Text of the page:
Sororities as Confederate Monuments

24 Pages Posted: 6 Apr 2020 Last revised: 18 Jun 2020

See all articles by Stephen Clowney

Stephen Clowney

University of Arkansas - School of Law

Date Written: January 1, 2020


In this Essay, I argue that sorority houses are a type of Confederate memorial. I make two claims. First, sororities have clearly announced their allegiance to the Old South through their architecture. Most sororities have constructed their buildings to mimic the design of antebellum plantations. The white columns, wide porches, and decorative pediments normalize an unthinking romanticism toward antebellum slave society—a culture that immiserated the South’s black inhabitants. Second, beyond the architecture, the institutions themselves should be regarded as monuments to the Confederacy because they remain profoundly segregated and perpetuate the caste-based racial division of campus. Data gathered for this study will demonstrate that many sororities still have no black members and almost all remain ethnic enclaves for White students. In the final section of the paper, I outline three realistic suggestions for reform. Universities could do much to dilute the taint of the Confederacy that hangs over the sororities.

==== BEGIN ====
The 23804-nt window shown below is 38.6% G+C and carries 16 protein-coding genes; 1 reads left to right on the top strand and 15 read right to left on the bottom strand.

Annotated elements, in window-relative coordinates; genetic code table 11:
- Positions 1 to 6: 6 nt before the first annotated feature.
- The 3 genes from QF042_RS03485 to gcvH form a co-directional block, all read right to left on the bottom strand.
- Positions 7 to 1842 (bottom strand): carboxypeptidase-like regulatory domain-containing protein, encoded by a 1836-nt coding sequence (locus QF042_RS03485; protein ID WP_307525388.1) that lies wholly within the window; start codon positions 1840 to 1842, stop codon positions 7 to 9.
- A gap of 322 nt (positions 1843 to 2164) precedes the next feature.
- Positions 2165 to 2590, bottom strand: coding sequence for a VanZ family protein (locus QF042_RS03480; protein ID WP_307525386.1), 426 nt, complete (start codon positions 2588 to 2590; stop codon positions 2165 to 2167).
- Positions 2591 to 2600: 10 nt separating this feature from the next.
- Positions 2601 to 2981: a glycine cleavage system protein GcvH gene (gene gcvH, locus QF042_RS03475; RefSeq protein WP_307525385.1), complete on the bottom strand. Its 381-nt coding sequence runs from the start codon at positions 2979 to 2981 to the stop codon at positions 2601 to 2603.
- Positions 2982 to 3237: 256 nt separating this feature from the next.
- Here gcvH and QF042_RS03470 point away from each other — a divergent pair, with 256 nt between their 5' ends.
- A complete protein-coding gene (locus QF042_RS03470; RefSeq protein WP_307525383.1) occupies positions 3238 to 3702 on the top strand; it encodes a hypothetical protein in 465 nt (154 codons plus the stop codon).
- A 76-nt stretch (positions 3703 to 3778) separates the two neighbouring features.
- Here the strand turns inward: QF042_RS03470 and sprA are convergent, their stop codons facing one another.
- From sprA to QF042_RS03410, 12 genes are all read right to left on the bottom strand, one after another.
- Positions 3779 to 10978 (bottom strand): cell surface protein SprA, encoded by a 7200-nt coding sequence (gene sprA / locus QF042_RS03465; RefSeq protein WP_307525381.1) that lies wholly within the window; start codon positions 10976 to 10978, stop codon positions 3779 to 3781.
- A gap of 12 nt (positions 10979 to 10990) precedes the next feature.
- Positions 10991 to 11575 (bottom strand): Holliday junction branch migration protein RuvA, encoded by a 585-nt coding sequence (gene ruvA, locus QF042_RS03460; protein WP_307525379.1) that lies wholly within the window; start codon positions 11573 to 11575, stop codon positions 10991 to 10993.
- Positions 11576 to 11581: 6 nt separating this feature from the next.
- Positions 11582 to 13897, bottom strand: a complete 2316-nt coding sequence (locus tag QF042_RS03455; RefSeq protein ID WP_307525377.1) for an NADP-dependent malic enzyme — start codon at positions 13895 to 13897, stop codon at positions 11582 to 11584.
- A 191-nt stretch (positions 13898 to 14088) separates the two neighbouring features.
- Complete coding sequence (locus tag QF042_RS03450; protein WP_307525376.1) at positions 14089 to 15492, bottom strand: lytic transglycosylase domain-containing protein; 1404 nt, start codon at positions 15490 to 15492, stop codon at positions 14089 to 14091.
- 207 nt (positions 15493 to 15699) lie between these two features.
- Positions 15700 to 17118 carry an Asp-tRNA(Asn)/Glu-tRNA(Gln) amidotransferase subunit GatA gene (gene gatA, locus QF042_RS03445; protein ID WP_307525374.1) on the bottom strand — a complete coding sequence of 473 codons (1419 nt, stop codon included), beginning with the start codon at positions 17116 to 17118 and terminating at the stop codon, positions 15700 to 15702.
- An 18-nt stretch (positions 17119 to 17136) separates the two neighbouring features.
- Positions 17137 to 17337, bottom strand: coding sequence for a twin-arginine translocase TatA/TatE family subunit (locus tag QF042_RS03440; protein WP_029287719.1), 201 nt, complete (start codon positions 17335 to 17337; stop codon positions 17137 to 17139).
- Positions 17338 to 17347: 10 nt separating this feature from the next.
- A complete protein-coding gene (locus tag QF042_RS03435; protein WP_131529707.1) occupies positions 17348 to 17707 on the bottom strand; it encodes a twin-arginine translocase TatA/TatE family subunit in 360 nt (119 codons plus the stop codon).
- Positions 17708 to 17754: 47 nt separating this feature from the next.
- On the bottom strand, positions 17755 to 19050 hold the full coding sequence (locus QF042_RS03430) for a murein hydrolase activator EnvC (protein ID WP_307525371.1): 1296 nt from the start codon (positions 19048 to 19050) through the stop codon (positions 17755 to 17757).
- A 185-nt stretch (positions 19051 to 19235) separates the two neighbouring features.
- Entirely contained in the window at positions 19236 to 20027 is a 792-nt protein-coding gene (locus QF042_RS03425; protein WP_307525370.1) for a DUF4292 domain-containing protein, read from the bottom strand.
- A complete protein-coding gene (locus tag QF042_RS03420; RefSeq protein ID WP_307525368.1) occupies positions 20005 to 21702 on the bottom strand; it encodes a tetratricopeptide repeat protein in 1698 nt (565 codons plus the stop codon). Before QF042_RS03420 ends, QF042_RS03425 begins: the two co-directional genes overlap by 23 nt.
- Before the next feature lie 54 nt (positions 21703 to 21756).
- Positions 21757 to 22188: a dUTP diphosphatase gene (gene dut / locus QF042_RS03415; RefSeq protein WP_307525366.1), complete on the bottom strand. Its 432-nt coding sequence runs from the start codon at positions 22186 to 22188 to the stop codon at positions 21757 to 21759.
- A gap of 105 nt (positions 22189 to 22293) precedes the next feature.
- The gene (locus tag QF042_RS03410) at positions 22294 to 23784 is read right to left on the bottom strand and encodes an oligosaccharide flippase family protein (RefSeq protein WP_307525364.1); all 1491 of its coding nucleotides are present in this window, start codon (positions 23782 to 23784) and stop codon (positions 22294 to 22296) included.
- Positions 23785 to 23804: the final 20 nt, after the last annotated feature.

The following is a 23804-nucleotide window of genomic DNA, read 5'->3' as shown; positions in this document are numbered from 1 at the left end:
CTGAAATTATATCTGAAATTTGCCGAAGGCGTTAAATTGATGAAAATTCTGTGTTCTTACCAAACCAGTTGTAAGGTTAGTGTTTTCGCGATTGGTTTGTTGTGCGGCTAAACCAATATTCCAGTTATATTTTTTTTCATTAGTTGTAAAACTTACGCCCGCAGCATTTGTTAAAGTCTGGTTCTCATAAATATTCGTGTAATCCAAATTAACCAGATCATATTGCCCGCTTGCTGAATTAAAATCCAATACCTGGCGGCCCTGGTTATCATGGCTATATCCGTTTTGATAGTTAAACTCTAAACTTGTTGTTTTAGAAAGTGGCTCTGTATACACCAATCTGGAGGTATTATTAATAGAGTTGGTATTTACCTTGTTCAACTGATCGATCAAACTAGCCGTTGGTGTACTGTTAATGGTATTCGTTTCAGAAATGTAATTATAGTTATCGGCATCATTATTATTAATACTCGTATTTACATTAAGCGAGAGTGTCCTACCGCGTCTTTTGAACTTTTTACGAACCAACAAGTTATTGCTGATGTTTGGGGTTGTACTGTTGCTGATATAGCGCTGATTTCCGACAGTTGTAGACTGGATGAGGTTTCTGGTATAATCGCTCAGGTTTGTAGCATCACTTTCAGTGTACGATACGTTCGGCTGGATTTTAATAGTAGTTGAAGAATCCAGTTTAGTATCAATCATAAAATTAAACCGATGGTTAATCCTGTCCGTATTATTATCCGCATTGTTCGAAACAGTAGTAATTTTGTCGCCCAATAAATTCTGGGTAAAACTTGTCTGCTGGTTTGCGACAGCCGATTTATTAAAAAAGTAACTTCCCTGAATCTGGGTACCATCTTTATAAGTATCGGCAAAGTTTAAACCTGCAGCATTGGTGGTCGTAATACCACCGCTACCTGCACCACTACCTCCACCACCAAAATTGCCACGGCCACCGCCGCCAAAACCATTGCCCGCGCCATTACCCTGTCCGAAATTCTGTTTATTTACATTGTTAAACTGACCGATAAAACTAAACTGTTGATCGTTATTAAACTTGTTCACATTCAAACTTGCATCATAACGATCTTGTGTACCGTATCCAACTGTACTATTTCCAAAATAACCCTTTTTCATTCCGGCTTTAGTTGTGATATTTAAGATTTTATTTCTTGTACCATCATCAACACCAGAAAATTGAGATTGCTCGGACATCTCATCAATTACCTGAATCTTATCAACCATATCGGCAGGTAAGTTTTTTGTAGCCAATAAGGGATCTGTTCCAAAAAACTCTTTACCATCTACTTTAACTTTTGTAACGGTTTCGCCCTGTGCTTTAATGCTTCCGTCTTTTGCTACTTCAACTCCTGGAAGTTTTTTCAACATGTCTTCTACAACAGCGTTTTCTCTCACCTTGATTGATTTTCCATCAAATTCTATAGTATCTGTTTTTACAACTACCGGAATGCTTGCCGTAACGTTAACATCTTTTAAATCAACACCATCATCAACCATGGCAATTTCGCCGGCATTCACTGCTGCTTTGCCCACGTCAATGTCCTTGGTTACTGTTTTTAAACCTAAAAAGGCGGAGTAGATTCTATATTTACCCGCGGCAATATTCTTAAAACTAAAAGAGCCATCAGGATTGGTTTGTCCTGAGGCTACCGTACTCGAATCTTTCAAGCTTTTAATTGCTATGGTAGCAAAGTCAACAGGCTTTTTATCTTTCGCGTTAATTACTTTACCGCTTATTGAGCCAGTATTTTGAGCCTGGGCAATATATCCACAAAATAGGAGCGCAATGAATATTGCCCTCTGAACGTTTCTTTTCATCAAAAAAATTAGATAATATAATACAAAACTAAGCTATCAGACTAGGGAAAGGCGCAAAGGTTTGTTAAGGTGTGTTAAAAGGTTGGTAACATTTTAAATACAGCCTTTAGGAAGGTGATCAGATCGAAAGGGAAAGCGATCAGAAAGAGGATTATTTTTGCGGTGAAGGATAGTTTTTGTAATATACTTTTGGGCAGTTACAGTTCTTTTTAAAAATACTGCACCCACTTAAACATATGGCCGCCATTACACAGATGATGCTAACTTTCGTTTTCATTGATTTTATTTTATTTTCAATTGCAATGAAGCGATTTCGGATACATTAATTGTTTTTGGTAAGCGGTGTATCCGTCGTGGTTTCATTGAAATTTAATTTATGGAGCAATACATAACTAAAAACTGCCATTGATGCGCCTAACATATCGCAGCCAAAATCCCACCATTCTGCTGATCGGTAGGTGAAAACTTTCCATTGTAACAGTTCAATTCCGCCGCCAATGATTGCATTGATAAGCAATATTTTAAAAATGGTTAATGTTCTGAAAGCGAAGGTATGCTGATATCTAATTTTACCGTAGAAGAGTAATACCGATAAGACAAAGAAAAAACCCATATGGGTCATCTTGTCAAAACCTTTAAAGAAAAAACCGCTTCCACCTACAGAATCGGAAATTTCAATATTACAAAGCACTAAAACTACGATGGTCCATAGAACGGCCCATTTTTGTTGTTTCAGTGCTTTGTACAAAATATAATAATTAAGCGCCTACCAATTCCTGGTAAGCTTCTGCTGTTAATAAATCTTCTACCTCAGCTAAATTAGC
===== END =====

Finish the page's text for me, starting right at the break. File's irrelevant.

Keywords: Sororities, Property, Segregation, Greek System, Universities, Architecture, Antebellum

JEL Classification: K11, R14,

Suggested Citation

Clowney, Stephen, Sororities as Confederate Monuments (January 1, 2020). Kentucky Law Journal, Vol. 105, 2020, Available at SSRN:

Stephen Clowney (Contact Author)

University of Arkansas - School of Law ( email )

260 Waterman Hall
Fayetteville, AR 72701
United States

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